In this occasional series, our resident technical archaeologist, Tom Vernon, explores some of the vintage gear found in the recesses of his storage space. This post is from the era when 8-Track ruled.
When Bill Lear introduced the 8-track cartridge player to the automotive market in 1964, it ushered in the era of personal music. No longer were motorists confined to listening to what was being played on the radio. Soon afterwards, Radio Shack introduced 8-track recorders and blank tapes, which took the revolution to the next level. The popularity of 8-tracks soared.
But 8-track was arguably the worst format ever to come down the pike. Tapes invariably jammed once they were dropped. Crosstalk between adjacent tracks was often audible, and the audio fidelity rivaled that of AM radio. It wasn't long before the shift was underway from 8-track to cassettes, a format that held on for over a decade.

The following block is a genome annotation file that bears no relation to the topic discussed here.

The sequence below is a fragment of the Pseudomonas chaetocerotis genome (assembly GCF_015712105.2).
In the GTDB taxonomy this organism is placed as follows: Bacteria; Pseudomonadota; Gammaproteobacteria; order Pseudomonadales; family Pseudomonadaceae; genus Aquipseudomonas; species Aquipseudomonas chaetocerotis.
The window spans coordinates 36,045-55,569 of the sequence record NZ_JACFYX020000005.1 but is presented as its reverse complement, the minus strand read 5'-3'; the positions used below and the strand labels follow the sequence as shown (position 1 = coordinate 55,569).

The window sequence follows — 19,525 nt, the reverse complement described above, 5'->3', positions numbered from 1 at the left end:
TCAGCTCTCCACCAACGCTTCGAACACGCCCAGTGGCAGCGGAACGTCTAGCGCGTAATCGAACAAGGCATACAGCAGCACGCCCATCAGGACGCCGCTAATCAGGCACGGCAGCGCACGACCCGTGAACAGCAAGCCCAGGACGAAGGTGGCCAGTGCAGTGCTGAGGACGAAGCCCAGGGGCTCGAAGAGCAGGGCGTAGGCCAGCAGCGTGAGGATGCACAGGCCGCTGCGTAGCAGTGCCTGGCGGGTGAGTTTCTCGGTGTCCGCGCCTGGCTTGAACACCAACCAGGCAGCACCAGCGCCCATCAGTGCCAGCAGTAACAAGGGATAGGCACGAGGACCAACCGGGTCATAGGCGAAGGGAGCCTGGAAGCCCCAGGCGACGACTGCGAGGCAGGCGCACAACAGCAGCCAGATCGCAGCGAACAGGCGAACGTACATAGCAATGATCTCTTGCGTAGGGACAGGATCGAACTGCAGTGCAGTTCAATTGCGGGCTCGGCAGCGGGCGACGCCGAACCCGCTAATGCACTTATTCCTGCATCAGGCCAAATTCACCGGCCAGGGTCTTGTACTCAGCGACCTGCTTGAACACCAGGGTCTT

Conversion from 8-Track to cassette was made easy with Realistic
The problem for audiophiles was what to do with their investment in 8-track players and hardware as they were transitioning their music library over to cassettes. No worries. Just hop into your '71 Trans Am and head over to Radio Shack. Purchase a Realistic 12-1875A stereo cassette adaptor and you can easily alternate between your favorite 8-track tapes and those newfangled cassettes.
Inside, the 12-1875 was simplicity itself. The unit got its power from the 8-track player to run a simple cassette transport and one-IC tape preamp. The output of the preamp was connected to a flux loop, which is how the cassette sound was connected to an 8-track. So there you have it. All that's left is to insert your Eagles Greatest Hits cassette into the 12-1875, crank up the volume, and let the '70s rock on.